2. 7 points
    Bethlehem aims to upgrade Christmas decorations WFMZ News By Josh Rultenberg March 26, 2019 EXCERPT: The city of Bethlehem prides itself on being the Christmas City, but some are worried the decorations may be out of touch. The city is hosting a public meeting next week along with a consultant they've hired in preparation for a multi-year plan to reinvigorate the holiday spirit. City of Bethlehem officials say the holiday season is "a major economic driver of the city's economy." Even though they anticipate expensive renovations, they say it's worth it. "Christkindlmarkt had 89,000 people in 2017 alone," Allyson Lehr, Bethlehem's Housing & Community Development Planner, said. "We're welcoming that amount of people into the city each year. We need to make a really good first impression," she said. Officials are looking to upgrade to the overall decor and lighting over the next five years. "Which could be everything from the trees that you see on the poles to the trees that you see, the static trees around on Payrow Plaza," Lehr said. The city has contracted David Weiner Design to create a proposal. Weiner typically works with music festivals, but has experience with Christmas and large-scale installation. He's got already got some ideas on how to beautify Bethlehem. "There is something about nostalgia and something about the history of Bethlehem and its history with Christmas and Christmas decor and the way it draws people to the city that's something that we want to explore," Weiner said in a phone interview. Lehr is impressed with the designer's direction so far. "He's found historical postcards from Bethlehem, actually in a Boston library, watercolor postcards and it depicts the city at Christmas," Lehr said. "He's looking at those and seeing what elements were used and trying to draw on that." Officials are hoping Weiner can find a theme to tie in the entire city while accentuating its uniqueness. "We have very different feels on both sides of the river. This is the very traditional historic Moravian District and the south side's a little arts district, a little funkier and interesting so there's a way to have a cohesive identity through the city but yet bring out the two distinct feels," Lehr said. Lehr says the city paid for the planning study with a grant from Northampton County along with private donation and money from the general fund. The city hopes to pay for the installation of these modifications in a similar fashion.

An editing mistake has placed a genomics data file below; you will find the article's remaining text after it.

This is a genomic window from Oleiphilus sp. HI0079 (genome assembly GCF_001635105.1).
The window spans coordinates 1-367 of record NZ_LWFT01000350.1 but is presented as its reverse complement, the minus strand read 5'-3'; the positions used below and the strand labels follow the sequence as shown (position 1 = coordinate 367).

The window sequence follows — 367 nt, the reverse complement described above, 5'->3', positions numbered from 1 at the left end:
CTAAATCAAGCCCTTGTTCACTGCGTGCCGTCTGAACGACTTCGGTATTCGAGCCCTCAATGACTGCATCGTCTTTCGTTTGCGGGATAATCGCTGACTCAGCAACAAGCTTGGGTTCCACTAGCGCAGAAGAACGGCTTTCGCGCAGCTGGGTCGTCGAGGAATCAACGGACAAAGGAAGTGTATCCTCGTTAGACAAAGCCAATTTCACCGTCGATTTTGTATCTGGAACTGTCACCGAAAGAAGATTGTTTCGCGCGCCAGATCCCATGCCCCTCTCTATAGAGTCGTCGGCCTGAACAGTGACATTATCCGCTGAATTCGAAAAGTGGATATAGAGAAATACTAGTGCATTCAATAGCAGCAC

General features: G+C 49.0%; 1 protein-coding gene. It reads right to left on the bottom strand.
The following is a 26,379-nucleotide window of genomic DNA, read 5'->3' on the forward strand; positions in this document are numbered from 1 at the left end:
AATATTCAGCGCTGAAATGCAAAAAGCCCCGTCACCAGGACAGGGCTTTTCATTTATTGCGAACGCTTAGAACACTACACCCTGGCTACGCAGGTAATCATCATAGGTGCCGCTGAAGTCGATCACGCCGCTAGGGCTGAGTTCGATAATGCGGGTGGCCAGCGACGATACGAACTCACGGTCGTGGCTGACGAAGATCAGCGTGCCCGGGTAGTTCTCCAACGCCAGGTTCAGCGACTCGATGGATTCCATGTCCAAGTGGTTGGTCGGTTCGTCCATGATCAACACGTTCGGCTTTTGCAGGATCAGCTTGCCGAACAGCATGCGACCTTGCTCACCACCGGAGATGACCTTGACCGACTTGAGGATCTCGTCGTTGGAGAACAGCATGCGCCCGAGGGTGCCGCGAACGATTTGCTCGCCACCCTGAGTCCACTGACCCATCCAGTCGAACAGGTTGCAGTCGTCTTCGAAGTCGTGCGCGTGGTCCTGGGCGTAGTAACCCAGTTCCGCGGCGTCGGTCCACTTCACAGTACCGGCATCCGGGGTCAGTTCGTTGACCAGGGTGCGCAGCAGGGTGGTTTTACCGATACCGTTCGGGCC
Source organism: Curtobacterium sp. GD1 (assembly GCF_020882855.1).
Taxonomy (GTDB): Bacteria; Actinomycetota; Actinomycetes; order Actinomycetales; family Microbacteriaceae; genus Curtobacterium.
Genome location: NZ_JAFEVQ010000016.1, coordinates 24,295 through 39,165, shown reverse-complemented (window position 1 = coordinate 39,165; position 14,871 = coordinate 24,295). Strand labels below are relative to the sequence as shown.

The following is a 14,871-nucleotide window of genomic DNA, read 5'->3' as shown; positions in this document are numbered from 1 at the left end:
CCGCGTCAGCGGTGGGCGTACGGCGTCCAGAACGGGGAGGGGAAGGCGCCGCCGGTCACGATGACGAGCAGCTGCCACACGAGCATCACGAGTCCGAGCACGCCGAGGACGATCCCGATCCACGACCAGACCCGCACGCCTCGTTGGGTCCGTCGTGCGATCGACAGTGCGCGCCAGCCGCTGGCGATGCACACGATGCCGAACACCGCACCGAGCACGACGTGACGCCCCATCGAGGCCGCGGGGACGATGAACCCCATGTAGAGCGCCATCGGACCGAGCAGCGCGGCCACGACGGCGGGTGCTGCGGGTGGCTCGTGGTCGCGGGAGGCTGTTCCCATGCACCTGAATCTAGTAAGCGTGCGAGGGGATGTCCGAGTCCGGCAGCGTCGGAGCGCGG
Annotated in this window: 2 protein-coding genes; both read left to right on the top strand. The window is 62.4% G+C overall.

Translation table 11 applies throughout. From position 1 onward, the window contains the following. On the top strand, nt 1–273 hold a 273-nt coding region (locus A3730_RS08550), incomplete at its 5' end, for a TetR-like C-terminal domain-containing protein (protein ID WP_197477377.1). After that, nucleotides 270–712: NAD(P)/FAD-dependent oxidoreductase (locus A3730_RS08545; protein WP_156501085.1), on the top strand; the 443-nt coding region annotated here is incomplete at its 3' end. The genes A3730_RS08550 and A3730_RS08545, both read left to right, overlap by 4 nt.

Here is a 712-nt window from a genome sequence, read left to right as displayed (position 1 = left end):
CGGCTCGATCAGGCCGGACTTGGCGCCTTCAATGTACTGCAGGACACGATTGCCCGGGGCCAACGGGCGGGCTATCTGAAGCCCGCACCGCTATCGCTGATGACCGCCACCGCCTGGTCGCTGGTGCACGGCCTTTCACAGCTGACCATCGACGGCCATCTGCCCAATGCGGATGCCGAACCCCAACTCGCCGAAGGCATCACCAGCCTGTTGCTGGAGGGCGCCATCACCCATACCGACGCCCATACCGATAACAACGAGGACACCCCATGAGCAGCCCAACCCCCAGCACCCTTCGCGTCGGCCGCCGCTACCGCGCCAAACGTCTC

3. 7 points
    I can appreciate that in studying my bearded-ness they used monkeys as a control group - that is probably reasonable. and my wife too - HATES the beard - but I am stuck with it . . . . . do you understand what I would look like if I shaved ????? or even......
  4. 6 points
    I don't know if this topic has been done before. I"m not asking about Christmas specials like "The Grinch..." or "A Charlie Brown Christmas," I mean episodes of favorite television series. I have so many but right up at the top has to be the Andy Griffith holiday episode titled, "Christmas Story," which aired on December 19, 1960. This is the one where Scrooge-ish store owner, Ben Weaver, demands that Andy lock-up moonshiner, Sam Muggins, on Christmas Eve. Andy then hatches a plan to arrest Sam's wife and kids on conspiracy charges so they can spend Christmas with him in the jail. Then he brings Aunt Bee, Opie, Ellie, and Barney (who plays Santa) into the courthouse for a Christmas party. Ben’s heart is finally melted and he wants to be part of the festivities, so he tries to get himself arrested too… I won’t be a spoiler and tell the end, just in case someone hasn’t seen it.
  5. 6 points
    Calgary Herald Christmas Fund 2018 campaign raises close to $750,000 March 15, 2019 Yolanda Cole - Calgary Herald Excerpt: Twelve local charities are receiving more than $60,000 each as a result of the 2018 Calgary Herald Christmas Fund campaign, the agencies learned at an announcement Friday. The total raised through the campaign launched in November was $746,465, translating to $62,205.41 for each of the organizations. The 12 charities also received support from the Calgary Firefighters Charitable Foundation through a New Year’s Eve event that raised $15,516 for the Christmas Fund campaign. *** In the 28 years that the Calgary Herald Christmas Fund has been operating, it has raised more than $27 million for local charities. SOURCE